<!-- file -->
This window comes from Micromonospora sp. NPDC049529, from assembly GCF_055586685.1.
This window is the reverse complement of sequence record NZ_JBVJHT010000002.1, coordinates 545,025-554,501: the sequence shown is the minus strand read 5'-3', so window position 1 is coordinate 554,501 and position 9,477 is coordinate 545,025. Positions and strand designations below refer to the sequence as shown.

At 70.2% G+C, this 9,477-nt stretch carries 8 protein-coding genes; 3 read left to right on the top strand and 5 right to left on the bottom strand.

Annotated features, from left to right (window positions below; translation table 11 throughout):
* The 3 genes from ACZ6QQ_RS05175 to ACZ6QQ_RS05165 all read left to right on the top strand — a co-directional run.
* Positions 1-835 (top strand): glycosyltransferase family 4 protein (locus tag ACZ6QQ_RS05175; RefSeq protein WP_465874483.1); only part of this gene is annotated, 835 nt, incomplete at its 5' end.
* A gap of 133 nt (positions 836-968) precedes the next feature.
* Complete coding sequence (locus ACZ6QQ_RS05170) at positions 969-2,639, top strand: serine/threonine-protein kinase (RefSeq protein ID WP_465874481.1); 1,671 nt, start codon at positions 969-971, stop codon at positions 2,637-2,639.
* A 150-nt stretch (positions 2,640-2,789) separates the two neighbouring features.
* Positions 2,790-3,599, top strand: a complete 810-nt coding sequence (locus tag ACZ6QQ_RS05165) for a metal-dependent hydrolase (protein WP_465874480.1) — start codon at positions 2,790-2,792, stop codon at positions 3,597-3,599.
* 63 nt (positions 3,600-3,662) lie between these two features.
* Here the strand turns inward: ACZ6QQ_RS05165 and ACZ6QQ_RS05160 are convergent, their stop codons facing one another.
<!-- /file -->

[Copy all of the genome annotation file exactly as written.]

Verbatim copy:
This window comes from Micromonospora sp. NPDC049529, from assembly GCF_055586685.1.
This window is the reverse complement of sequence record NZ_JBVJHT010000002.1, coordinates 545,025-554,501: the sequence shown is the minus strand read 5'-3', so window position 1 is coordinate 554,501 and position 9,477 is coordinate 545,025. Positions and strand designations below refer to the sequence as shown.

At 70.2% G+C, this 9,477-nt stretch carries 8 protein-coding genes; 3 read left to right on the top strand and 5 right to left on the bottom strand.

Annotated features, from left to right (window positions below; translation table 11 throughout):
* The 3 genes from ACZ6QQ_RS05175 to ACZ6QQ_RS05165 all read left to right on the top strand — a co-directional run.
* Positions 1-835 (top strand): glycosyltransferase family 4 protein (locus tag ACZ6QQ_RS05175; RefSeq protein WP_465874483.1); only part of this gene is annotated, 835 nt, incomplete at its 5' end.
* A gap of 133 nt (positions 836-968) precedes the next feature.
* Complete coding sequence (locus ACZ6QQ_RS05170) at positions 969-2,639, top strand: serine/threonine-protein kinase (RefSeq protein ID WP_465874481.1); 1,671 nt, start codon at positions 969-971, stop codon at positions 2,637-2,639.
* A 150-nt stretch (positions 2,640-2,789) separates the two neighbouring features.
* Positions 2,790-3,599, top strand: a complete 810-nt coding sequence (locus tag ACZ6QQ_RS05165) for a metal-dependent hydrolase (protein WP_465874480.1) — start codon at positions 2,790-2,792, stop codon at positions 3,597-3,599.
* 63 nt (positions 3,600-3,662) lie between these two features.
* Here the strand turns inward: ACZ6QQ_RS05165 and ACZ6QQ_RS05160 are convergent, their stop codons facing one another.